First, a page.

Whether you love ‘em or hate ‘em, chances are, you have an opinion about forms.
Trust us — they’re not evil. We still use them, and still believe that many marketers should continue to do so, too. But truth be told, the “Should we gate our content?” question has been flying around HubSpot for a few years now. We’ve looked at the topic through various lenses, from SEO, to lead generation, to channel-specific implications.
After all, gated offers tend to provide fairly consistent lead volume and lead-to-customer conversion rates.
But at the same time, it turned out that we had a lot of landing pages for our offers — the gates, if you will, that weren’t getting much organic search traffic. We might have been optimizing the landing pages for search, but we weren’t doing the same for the juicy, valuable, in-depth content inside the offer itself.
We had a lot of questions. Among them:
Then, we thought, maybe we could find a best-of-both-worlds scenario. Maybe, if we took an SEO-heavy approach to un-gating our content, we would find ourselves with more keyword-optimized indexed pages that could appear in search engine results pages. The idea: a partially un-gated version of the page, where users could scroll to a certain point, and have to fill out a form to “unlock” the rest of the content. That would mean phasing out PDFs, and replacing them with new HTML site pages with offer content optimized for both search and conversions.
And so, we designed an experiment to answer the question: Will the combination of more organic traffic + smarter conversion assets on HTML pages lead to net better organic conversions?
We split this experiment into two parts. Below is an overview of Part I — stay tuned for Part II.
We hypothesized that, with these variations, Google would have enough content to crawl on these new HTML pages to give it a significant SEO boost — but that by partially gating the content, we could still generate leads from it.
We were interested to see how the lead volume would change here, which was easy to measure, but we also wanted to know would affect user experience — which was a little tougher to measure.
So, we had two pillars to the experiment, each with its own sub-hypothesis.
Hypothesis: We have a lot of offer landing pages that aren’t getting much organic search traffic. By un-gating these offers, we’ll be able to increase organic search traffic.
Objective: Increase organic search traffic and Google search engine results page (SERP) ranking of offer content.
Hypothesis: If we un-gate offer pages and then gate the content with a on-page form that triggers on scroll, the net conversions will exceed the PDF versions of the pages.
Objective: Increase organic traffic and conversion rate on new site pages to meet or surpass net conversions of original landing pages.
To start, we organized all of HubSpot’s current offers into broader topic categories. Then, we looked at data from each offer to see how much of the following it was generating:
That helped us determine which of the offers (and overarching topics) had the greatest impact on revenue. From there, we were able to identify a list of between 20-30 offers that had the highest potential for adaptation from PDF to site pages, and prioritized them based according to SEO performance, SEO potential, and lead-to-customer ratios.
Based on the findings below, we determined that we’d start with the following four topics: blogging, buyer persona, case studies, and lead generation.
|First Conversion Topic Cluser||Organic Traffic||Lead to Opp rate|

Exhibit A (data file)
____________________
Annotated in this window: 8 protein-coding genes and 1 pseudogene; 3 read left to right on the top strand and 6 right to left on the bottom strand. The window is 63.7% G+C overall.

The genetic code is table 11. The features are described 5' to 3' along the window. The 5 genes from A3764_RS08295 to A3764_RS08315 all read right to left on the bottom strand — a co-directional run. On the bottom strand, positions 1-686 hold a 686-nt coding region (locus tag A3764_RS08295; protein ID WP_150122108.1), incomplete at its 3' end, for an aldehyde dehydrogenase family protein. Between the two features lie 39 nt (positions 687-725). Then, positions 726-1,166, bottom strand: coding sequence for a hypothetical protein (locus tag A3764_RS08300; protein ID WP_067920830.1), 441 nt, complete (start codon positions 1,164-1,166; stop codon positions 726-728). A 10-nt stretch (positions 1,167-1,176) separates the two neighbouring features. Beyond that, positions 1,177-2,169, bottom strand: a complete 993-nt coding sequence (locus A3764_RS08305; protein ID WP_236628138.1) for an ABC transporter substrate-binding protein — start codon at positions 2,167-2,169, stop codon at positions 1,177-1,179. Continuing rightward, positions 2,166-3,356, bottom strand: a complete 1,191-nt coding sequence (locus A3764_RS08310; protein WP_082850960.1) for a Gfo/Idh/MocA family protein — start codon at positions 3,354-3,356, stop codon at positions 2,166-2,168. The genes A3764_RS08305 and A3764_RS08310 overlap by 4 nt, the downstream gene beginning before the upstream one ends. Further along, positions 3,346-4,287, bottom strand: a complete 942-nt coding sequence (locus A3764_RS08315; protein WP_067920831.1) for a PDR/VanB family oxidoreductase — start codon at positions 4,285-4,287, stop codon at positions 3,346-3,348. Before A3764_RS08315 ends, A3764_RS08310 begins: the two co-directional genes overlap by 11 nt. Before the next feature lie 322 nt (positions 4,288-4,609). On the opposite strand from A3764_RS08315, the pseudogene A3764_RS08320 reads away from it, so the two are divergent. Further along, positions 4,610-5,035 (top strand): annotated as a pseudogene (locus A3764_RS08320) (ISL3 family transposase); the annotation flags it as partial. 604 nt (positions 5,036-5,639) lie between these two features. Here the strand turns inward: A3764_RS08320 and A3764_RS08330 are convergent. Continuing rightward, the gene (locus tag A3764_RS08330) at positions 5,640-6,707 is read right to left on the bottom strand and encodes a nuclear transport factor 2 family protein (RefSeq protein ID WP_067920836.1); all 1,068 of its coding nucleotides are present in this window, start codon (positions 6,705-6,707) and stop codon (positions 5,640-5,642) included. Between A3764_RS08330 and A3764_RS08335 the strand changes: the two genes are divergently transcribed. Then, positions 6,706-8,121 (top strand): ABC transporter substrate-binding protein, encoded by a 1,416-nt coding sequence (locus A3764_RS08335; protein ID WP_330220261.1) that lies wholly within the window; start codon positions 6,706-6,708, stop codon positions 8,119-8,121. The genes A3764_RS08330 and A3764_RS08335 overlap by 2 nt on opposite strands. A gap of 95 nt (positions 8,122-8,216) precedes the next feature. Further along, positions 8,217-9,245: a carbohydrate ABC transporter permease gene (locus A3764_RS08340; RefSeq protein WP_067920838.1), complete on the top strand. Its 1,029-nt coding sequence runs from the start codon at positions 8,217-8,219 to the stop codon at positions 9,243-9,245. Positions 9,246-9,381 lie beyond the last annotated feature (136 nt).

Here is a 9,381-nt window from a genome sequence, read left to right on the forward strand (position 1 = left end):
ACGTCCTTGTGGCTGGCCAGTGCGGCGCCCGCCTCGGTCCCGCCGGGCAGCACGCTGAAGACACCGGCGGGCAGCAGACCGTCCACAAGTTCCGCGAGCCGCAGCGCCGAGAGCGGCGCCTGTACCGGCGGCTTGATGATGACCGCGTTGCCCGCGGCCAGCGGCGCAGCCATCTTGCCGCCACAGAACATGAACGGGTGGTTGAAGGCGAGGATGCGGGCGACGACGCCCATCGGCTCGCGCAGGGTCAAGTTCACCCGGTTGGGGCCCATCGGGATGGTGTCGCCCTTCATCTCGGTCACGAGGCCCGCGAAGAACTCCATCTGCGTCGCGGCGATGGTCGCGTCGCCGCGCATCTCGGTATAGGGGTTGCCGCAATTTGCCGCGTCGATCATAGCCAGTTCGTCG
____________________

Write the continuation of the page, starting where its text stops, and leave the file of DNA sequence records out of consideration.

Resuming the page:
We started with four offers:
This may seem like too small of a sample for us to truly understand whether retiring PDFs works. That’s why we framed Part I as a “test to refine the test” — a test that would help us iron out the kinks in our logic before we scaled it.
For each one of these offers, we ran an A/B test.
After we chose the list of offers to test, we moved the content of each of one from PDF to HTML. The steps we took were as follows:
In the end, we were only able to increase organic search traffic and Google SERP ranking to the pages that were already performing well for organic search — and, therefore, had pre-existing search authority.
Unfortunately, our fourth offer was redirected without our knowledge, so we weren’t able to collect results during the same time period. When we returned to the Lead Generation Process page results later, we found no positive impact on organic search traffic that we could attribute to un-gating the content.
Truth time: We failed to optimize these pages for conversion to the point where they even came close to matching — much less surpassing — the net conversions of the original landing pages.
When it came to the SEO side of our experiment, it was surprising to us that we were only able to see organic traffic increases from offers that were already doing well in search. From an organic standpoint, then, one might conclude that we should focus on un-gating only the offers that are already generating significant organic traffic, and have pre-existing search authority.
As for the CRO site, clearly, the partial gating template didn’t work for conversions. We decided to apply a fun hashtag to the outcome — #FailFast — and conclude that it was time to experiment with other forms of gating and CRO.
Next steps? In order to avoid putting a lot of conversions at risk, the results indicated that we had to conduct our CRO tests on the offer landing pages that we already experimented with — until we found a conversion method that works well. Once that happened, we could replicate it on other, high-organic-traffic landing pages.
We also saw that, in order to warrant un-gating more pages, we’d have to run a series of CRO tests with the goal of increasing organic conversion rates significantly enough.
These are just some of the things that you can look forward to reading about in Part II — stay tuned.
Source: New feed